Paul tells us that he was able to relate to people of different circumstances, adapting himself to peoples of different backgrounds in 1 Corinthians 9:19-22. Context and other passages would not lend support to the idea of compromising biblical truth in order to fit in with anyone. He would not sacrifice doctrine for fellowship with those in error nor would he sacrifice moral truth to accommodate those of a worldly mindset. Motivated by a burning desire to convert the lost to Christ, Paul went among the Jews, those under the Law, those without the law, and the weak and used his knowledge, experience, and familiarity with people in those circumstances “for the sake of the gospel” (23). But he did all of that, being under the law of Christ, in a disciplined way (27).
We are tempted to alter our speech, compromise our convictions, hedge our beliefs, and place ourselves in ungodly situations in order to fit in with people whose acceptance we seek. We may feel we have to put our lights under a basket (cf. Mat. 5:15) to appease a client, coworkers, non-Christian family, or others whose association or friendship we’ve made. It can feel more comfortable to blend in, to conform to them (cf. Rom. 12:1).
Peter writes to Christians faced with persecution, encouraging them to suffer in this world in order to gain unsurpassed joy and blessings in eternity. They were tempted to enjoy comfort and acceptance here only to forfeit God’s acceptance at the Judgment. It is so hard to see past what we’re facing right now, but we must ready to suffer with Christ (cf. 1 Pet. 4:12-19). Our challenge is to relate to as many people as possible, understanding and loving them without participating with them in what’s not right or making them think that they are right in living contrary to the way of Christ. Politicians may “go along to get along,” but Christians have a higher calling. Make sure your Christian light shows up in the crowd!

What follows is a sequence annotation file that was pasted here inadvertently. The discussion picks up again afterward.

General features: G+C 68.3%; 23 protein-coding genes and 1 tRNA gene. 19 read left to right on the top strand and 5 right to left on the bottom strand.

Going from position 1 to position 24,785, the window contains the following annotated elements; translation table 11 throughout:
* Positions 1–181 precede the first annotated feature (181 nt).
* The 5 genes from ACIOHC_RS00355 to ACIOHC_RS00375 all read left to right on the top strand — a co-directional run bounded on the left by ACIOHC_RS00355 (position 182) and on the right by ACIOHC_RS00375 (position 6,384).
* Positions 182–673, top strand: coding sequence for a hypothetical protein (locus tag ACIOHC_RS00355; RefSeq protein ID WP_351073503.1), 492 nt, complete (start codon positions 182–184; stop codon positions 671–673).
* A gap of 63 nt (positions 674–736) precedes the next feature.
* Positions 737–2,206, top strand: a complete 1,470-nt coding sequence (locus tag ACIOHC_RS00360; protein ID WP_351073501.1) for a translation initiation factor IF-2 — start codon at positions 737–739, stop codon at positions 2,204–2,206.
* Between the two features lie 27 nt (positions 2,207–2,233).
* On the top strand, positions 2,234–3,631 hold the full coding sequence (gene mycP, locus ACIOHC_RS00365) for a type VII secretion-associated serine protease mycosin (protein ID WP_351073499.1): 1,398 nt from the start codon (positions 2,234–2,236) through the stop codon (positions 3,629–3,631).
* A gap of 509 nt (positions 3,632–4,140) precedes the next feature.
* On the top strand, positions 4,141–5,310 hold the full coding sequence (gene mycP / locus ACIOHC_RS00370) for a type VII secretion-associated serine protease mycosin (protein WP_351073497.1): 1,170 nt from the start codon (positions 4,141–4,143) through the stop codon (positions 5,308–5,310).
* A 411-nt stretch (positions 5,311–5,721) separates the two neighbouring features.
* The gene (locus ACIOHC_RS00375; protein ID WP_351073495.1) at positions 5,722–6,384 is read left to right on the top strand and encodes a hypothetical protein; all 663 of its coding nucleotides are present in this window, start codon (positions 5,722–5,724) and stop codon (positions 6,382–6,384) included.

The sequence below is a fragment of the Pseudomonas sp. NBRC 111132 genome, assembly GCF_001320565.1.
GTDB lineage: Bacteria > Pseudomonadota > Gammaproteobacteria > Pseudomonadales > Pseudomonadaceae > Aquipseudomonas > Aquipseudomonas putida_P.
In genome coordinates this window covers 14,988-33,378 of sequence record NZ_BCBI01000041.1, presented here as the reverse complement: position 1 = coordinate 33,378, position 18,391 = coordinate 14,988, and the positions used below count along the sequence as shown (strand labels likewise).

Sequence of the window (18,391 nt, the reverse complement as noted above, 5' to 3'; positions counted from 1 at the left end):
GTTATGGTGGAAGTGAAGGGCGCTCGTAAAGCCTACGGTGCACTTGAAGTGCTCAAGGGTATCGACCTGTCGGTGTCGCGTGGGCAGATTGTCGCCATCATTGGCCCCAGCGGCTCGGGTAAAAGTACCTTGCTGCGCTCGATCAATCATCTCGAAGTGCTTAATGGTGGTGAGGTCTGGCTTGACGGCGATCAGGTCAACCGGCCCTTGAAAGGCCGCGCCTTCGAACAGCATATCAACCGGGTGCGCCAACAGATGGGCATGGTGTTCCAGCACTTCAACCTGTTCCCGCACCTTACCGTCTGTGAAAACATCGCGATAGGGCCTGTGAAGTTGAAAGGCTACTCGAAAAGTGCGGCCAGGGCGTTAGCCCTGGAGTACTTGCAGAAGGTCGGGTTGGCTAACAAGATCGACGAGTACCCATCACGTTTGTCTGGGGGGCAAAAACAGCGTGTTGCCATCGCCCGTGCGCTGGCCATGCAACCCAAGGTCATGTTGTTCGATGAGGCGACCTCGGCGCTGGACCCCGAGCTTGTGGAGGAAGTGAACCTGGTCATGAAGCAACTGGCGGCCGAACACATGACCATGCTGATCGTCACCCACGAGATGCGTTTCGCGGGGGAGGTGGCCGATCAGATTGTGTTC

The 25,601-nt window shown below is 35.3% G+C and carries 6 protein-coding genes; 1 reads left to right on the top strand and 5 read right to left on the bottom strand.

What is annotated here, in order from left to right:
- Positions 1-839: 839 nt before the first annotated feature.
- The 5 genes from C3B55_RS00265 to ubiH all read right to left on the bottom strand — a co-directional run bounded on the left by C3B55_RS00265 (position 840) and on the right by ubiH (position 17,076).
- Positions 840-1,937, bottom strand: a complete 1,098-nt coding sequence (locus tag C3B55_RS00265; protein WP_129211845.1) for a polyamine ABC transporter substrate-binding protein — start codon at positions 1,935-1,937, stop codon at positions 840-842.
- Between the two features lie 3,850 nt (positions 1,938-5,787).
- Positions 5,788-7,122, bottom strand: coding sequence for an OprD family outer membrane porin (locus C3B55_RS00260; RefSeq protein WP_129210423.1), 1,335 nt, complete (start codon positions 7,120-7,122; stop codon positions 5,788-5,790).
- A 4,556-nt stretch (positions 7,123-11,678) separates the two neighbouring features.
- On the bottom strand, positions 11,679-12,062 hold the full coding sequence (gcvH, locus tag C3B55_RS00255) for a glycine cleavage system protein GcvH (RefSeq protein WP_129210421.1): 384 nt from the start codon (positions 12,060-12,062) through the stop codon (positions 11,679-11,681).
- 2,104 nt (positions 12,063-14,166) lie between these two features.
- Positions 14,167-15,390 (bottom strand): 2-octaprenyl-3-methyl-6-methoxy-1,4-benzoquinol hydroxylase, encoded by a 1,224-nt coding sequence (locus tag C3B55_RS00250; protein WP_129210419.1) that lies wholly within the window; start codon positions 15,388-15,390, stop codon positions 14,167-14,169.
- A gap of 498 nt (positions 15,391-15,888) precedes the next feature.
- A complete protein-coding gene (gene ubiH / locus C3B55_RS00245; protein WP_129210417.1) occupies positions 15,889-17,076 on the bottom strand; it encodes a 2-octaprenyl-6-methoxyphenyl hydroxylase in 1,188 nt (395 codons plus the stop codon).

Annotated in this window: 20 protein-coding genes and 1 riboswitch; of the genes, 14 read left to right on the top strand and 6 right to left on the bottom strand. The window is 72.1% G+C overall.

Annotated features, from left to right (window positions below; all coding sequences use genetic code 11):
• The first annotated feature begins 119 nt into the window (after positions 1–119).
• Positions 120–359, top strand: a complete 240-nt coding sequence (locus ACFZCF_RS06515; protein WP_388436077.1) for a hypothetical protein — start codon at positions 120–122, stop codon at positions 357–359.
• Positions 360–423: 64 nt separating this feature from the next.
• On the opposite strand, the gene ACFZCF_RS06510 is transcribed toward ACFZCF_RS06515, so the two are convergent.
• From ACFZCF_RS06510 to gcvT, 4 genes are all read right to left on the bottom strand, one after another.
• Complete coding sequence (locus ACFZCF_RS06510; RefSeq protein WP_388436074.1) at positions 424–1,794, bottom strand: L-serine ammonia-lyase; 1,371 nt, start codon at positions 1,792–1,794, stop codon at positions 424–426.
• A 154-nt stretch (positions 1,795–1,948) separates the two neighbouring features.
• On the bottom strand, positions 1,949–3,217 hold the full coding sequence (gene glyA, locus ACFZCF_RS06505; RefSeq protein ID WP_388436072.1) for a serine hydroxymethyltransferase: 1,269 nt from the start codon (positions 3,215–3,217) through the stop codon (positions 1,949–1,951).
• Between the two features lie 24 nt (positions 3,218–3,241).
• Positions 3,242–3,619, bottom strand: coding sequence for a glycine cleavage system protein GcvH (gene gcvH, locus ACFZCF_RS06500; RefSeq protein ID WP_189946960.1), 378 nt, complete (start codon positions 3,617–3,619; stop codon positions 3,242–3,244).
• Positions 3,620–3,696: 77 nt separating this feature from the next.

An Italian Neuroscientist, Sergio Canavero, announced this week that human head transplants are now possible! I will spare you the gory details except to say it could happen within two years and should involve, in his opinion, someone who has a fully-functioning brain but who suffers from a severe bodily malady like progressive muscular dystrophies or genetic and metabolic disorders (“The Independent,” via Times Of India, 7/3/13).
We could debate the ethics of this, ponder whether Italian neuroscientists just have too much time on their hands, or discuss how realistic the possibility of this is. We might also ask whether or not we should do something just because we have figured out how. While the news out of Italy may seem like science fiction, there is a spiritual need for us to change our “head.”
Too many are riddled with guilt and beset by negative thinking and pessimism. Christians ought not be fatalists. That is a worldly point of view. We have hope (Rom. 5:2) as well as the power of God (cf. Eph. 1:19) to help us cope.
Too many are consumed with lust and fleshly desires. Christians should not be enslaved to such passions. This is deadly and destructive. God can help us, as we will it, to have a clean heart and new spirit within us (Ps. 51:10).
Too many are weighted down with jealousy and envy. They cannot trust, even when they have no reason to suspect and distrust. God can help us cope with these feelings and whatever drives them (cf. Gal. 5:24-26).
Too many are eaten up with anger, hatred, and bitterness. The reverses of life, both real and imagined, can ruin our character. We can feed our grudges until they become a gargantuan monster that turns on us and devours us. God can help us cultivate a forgiving mind, letting go of resentment and allowing Him to transform us (Eph. 4:31-32).
You get the idea. In our own individual ways, we are all “head cases.” We have spiritual struggles in our hearts and minds, things that need changed into the image of Christ. Thank God that He is the Great Physician who has been successfully doing His superior kind of “head transplants” since the beginning of time!